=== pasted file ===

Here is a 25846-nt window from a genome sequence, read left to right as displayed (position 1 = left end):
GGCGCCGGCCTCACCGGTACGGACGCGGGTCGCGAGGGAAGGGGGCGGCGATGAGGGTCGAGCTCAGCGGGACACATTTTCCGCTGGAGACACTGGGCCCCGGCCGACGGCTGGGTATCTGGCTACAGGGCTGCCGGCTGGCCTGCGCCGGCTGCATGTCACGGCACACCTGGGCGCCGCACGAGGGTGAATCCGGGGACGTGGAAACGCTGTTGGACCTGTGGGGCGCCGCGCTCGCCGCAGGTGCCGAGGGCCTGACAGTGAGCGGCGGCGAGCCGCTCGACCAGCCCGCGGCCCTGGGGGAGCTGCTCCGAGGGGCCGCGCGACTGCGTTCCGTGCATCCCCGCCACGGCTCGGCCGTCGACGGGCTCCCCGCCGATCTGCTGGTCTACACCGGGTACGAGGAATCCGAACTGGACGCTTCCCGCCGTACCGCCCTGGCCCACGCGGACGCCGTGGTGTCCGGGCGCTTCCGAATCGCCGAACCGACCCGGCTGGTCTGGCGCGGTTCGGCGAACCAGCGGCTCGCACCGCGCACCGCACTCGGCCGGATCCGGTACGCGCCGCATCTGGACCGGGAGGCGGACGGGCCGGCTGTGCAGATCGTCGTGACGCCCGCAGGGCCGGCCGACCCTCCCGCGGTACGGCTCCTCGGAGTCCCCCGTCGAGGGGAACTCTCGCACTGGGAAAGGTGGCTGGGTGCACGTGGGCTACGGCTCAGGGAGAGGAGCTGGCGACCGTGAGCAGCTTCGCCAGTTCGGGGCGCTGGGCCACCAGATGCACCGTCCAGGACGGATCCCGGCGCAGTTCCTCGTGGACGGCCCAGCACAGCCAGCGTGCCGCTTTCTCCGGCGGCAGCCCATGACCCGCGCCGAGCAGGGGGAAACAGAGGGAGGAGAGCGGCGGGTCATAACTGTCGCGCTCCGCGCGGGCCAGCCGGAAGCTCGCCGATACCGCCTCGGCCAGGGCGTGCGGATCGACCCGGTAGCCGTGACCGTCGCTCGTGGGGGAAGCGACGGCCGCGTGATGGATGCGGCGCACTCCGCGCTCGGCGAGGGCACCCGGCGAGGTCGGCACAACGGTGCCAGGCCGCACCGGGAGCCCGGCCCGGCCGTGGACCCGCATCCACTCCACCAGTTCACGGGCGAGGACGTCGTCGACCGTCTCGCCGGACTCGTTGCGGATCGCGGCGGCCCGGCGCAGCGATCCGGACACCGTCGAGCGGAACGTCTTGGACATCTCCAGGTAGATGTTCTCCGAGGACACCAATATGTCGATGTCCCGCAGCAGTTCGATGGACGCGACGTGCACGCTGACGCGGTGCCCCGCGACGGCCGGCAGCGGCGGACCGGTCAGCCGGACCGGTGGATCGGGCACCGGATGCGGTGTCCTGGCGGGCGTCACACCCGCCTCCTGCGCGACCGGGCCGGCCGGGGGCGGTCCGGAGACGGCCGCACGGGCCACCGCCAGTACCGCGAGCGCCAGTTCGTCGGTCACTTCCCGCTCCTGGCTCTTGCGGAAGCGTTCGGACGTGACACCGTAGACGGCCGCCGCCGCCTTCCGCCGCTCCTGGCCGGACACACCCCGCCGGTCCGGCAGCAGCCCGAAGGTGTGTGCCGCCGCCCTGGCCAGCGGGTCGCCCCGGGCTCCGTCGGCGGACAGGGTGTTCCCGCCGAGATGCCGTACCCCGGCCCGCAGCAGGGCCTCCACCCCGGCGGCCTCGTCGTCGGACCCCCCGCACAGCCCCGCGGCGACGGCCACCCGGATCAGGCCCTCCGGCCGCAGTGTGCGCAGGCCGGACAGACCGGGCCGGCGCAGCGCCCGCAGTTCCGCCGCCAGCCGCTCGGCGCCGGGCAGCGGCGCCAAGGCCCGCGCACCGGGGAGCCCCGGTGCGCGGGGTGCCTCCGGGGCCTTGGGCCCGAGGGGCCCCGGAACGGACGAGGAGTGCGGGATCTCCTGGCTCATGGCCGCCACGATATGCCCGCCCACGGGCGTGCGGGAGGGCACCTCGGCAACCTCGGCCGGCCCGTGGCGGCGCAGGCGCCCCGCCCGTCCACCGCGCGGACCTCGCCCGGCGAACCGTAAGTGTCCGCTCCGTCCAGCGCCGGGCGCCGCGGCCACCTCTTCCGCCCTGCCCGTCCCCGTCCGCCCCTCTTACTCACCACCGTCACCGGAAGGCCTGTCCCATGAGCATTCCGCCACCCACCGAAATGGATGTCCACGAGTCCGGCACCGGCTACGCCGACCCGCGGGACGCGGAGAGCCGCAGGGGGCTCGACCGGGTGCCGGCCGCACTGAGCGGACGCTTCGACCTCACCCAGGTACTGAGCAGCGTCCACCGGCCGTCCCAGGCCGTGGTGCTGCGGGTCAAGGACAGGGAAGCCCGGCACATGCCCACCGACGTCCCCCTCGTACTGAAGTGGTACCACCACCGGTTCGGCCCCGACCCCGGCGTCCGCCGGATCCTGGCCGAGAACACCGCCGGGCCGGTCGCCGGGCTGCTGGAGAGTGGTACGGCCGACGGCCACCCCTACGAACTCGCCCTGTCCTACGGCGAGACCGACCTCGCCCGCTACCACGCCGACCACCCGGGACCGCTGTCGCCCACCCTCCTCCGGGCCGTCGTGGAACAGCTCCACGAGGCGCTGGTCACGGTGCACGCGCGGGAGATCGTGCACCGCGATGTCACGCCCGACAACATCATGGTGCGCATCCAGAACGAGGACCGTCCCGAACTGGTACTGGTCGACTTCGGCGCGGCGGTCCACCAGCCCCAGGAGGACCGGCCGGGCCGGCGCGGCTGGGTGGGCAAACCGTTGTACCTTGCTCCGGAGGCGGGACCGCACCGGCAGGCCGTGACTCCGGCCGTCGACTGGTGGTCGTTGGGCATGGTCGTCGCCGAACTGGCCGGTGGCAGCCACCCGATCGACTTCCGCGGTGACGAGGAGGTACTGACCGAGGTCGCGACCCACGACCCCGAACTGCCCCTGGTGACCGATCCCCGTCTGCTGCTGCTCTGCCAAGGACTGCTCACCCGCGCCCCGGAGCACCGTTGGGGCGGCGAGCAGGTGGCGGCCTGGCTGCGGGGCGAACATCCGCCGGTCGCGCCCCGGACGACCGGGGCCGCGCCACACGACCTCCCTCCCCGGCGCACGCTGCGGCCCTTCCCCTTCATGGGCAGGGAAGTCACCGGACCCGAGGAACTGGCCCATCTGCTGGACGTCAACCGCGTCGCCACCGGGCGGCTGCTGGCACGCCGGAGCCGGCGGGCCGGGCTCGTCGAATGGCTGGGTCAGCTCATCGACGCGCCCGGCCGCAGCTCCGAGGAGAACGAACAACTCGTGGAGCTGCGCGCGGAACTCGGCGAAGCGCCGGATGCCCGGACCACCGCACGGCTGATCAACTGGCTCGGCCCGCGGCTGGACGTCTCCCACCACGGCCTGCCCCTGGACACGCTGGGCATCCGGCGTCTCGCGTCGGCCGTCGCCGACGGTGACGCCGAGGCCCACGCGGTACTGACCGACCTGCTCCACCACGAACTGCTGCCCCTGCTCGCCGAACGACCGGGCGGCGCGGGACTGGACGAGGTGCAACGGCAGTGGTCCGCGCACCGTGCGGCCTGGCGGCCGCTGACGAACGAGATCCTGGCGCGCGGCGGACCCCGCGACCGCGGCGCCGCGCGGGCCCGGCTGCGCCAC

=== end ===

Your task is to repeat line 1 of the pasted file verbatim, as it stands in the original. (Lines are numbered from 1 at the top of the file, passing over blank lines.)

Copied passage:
Here is a 25846-nt window from a genome sequence, read left to right as displayed (position 1 = left end):